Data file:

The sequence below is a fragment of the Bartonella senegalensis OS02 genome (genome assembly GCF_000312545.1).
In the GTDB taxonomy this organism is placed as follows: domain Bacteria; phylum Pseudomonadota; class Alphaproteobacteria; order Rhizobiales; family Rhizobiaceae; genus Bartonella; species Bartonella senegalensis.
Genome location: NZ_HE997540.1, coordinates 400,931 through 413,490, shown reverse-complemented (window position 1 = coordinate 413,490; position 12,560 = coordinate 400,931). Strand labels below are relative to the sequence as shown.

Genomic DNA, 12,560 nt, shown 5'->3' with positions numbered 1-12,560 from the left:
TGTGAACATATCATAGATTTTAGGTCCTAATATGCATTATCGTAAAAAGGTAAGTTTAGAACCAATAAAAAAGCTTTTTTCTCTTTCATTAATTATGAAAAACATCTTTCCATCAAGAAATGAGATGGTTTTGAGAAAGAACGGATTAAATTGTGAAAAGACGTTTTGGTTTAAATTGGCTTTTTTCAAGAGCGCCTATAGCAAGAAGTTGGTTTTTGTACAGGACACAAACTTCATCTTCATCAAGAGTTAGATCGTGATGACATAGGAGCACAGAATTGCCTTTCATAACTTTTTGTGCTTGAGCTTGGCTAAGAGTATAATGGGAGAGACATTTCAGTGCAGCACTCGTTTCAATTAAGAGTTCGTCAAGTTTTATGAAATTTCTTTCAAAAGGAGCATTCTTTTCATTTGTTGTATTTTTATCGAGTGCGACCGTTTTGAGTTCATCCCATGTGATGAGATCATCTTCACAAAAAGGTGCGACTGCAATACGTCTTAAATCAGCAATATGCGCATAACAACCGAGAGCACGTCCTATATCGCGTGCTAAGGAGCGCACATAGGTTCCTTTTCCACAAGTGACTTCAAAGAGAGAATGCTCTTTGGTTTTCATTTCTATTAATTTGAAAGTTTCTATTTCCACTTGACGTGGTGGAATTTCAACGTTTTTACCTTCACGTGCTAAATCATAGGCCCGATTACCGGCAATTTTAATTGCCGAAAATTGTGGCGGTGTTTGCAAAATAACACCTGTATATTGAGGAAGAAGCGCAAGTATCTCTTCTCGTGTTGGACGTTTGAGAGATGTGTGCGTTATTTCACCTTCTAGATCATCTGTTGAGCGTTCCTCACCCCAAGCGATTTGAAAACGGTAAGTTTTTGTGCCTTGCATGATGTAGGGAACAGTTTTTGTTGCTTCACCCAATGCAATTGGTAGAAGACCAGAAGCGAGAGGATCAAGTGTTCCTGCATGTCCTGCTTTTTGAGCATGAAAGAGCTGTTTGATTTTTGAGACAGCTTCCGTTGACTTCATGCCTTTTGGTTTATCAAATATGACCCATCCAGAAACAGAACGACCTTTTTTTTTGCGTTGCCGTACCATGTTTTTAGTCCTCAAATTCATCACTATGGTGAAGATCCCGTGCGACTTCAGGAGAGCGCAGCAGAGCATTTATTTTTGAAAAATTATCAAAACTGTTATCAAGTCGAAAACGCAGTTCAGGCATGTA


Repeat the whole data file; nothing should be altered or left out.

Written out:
The sequence below is a fragment of the Bartonella senegalensis OS02 genome (genome assembly GCF_000312545.1).
In the GTDB taxonomy this organism is placed as follows: domain Bacteria; phylum Pseudomonadota; class Alphaproteobacteria; order Rhizobiales; family Rhizobiaceae; genus Bartonella; species Bartonella senegalensis.
Genome location: NZ_HE997540.1, coordinates 400,931 through 413,490, shown reverse-complemented (window position 1 = coordinate 413,490; position 12,560 = coordinate 400,931). Strand labels below are relative to the sequence as shown.

Genomic DNA, 12,560 nt, shown 5'->3' with positions numbered 1-12,560 from the left:
TGTGAACATATCATAGATTTTAGGTCCTAATATGCATTATCGTAAAAAGGTAAGTTTAGAACCAATAAAAAAGCTTTTTTCTCTTTCATTAATTATGAAAAACATCTTTCCATCAAGAAATGAGATGGTTTTGAGAAAGAACGGATTAAATTGTGAAAAGACGTTTTGGTTTAAATTGGCTTTTTTCAAGAGCGCCTATAGCAAGAAGTTGGTTTTTGTACAGGACACAAACTTCATCTTCATCAAGAGTTAGATCGTGATGACATAGGAGCACAGAATTGCCTTTCATAACTTTTTGTGCTTGAGCTTGGCTAAGAGTATAATGGGAGAGACATTTCAGTGCAGCACTCGTTTCAATTAAGAGTTCGTCAAGTTTTATGAAATTTCTTTCAAAAGGAGCATTCTTTTCATTTGTTGTATTTTTATCGAGTGCGACCGTTTTGAGTTCATCCCATGTGATGAGATCATCTTCACAAAAAGGTGCGACTGCAATACGTCTTAAATCAGCAATATGCGCATAACAACCGAGAGCACGTCCTATATCGCGTGCTAAGGAGCGCACATAGGTTCCTTTTCCACAAGTGACTTCAAAGAGAGAATGCTCTTTGGTTTTCATTTCTATTAATTTGAAAGTTTCTATTTCCACTTGACGTGGTGGAATTTCAACGTTTTTACCTTCACGTGCTAAATCATAGGCCCGATTACCGGCAATTTTAATTGCCGAAAATTGTGGCGGTGTTTGCAAAATAACACCTGTATATTGAGGAAGAAGCGCAAGTATCTCTTCTCGTGTTGGACGTTTGAGAGATGTGTGCGTTATTTCACCTTCTAGATCATCTGTTGAGCGTTCCTCACCCCAAGCGATTTGAAAACGGTAAGTTTTTGTGCCTTGCATGATGTAGGGAACAGTTTTTGTTGCTTCACCCAATGCAATTGGTAGAAGACCAGAAGCGAGAGGATCAAGTGTTCCTGCATGTCCTGCTTTTTGAGCATGAAAGAGCTGTTTGATTTTTGAGACAGCTTCCGTTGACTTCATGCCTTTTGGTTTATCAAATATGACCCATCCAGAAACAGAACGACCTTTTTTTTTGCGTTGCCGTACCATGTTTTTAGTCCTCAAATTCATCACTATGGTGAAGATCCCGTGCGACTTCAGGAGAGCGCAGCAGAGCATTTATTTTTGAAAAATTATCAAAACTGTTATCAAGTCGAAAACGCAGTTCAGGCATGTA